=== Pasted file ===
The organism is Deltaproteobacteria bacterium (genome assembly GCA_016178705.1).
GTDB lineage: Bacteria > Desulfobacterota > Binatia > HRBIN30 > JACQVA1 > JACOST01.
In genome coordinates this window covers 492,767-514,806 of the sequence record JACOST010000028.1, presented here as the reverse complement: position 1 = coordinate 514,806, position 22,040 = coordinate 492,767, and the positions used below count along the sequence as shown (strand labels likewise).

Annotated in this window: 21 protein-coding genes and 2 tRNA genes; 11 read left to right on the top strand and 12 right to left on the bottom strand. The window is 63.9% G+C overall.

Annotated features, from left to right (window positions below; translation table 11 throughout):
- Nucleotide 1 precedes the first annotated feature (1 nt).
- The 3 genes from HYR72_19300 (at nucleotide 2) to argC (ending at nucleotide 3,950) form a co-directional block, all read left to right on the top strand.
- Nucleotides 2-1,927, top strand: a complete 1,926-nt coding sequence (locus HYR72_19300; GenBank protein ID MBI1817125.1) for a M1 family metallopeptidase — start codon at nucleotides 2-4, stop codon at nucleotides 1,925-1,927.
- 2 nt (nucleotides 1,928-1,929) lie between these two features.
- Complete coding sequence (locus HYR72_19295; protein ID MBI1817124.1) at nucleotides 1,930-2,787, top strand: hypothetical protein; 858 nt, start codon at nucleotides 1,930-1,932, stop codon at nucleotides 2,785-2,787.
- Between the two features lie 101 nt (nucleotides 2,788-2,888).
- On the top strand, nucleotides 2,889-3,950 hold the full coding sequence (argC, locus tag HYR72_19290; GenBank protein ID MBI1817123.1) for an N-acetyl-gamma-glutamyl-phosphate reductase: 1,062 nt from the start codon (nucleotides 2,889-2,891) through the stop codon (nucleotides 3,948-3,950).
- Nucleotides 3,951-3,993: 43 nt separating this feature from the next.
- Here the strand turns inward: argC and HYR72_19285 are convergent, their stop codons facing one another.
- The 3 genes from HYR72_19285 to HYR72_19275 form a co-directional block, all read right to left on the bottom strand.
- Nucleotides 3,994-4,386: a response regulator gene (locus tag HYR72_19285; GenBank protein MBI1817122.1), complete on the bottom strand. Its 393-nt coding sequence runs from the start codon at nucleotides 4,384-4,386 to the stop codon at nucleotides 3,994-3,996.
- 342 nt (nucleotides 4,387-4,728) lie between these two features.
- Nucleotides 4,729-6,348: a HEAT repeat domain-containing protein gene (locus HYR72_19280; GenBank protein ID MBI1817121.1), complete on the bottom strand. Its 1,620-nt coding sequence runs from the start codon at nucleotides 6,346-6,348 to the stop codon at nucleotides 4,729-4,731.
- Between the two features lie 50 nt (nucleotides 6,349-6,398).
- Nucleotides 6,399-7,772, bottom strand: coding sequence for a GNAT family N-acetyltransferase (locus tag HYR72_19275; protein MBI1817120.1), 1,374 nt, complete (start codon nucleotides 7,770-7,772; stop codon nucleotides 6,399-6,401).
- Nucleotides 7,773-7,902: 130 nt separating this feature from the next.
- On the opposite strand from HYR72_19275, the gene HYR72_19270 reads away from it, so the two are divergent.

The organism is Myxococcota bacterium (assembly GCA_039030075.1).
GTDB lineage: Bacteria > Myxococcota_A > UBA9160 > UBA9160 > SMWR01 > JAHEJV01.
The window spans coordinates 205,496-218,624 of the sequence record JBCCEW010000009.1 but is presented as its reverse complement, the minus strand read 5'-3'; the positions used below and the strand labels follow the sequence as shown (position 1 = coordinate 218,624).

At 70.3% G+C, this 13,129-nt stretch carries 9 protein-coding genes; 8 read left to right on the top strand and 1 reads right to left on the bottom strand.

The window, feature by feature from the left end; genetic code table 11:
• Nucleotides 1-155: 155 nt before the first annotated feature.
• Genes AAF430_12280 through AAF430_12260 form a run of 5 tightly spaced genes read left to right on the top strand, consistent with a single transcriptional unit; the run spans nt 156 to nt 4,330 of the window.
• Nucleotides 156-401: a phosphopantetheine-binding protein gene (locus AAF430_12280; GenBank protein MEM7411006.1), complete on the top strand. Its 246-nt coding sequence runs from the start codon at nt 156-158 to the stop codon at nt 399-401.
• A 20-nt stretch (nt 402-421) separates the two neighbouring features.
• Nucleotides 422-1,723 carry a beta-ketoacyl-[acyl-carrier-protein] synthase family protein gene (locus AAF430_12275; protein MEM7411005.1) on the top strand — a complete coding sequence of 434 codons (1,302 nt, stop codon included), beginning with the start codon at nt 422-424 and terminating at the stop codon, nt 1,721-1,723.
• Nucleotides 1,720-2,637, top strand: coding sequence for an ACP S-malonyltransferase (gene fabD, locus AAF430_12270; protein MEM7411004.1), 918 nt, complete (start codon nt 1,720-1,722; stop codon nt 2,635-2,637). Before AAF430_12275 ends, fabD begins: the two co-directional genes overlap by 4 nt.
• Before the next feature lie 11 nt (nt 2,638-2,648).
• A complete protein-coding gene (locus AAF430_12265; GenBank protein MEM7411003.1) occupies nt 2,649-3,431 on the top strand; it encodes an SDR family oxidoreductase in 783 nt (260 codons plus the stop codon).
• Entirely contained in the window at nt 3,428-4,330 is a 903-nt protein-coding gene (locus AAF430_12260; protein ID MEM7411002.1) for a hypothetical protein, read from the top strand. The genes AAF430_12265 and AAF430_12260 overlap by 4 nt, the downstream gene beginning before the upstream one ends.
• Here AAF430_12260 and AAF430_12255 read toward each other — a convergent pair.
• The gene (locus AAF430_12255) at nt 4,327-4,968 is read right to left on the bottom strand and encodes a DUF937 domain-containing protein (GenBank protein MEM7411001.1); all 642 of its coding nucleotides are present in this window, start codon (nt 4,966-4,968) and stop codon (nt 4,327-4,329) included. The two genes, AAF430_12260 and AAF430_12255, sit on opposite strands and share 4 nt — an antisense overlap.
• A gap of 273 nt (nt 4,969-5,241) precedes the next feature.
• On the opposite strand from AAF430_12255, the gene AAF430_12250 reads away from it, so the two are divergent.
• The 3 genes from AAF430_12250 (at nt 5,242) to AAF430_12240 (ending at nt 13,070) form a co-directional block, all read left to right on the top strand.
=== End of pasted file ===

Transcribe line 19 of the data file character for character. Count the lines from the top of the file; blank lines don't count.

- Between the two features lie 50 nt (nucleotides 6,349-6,398).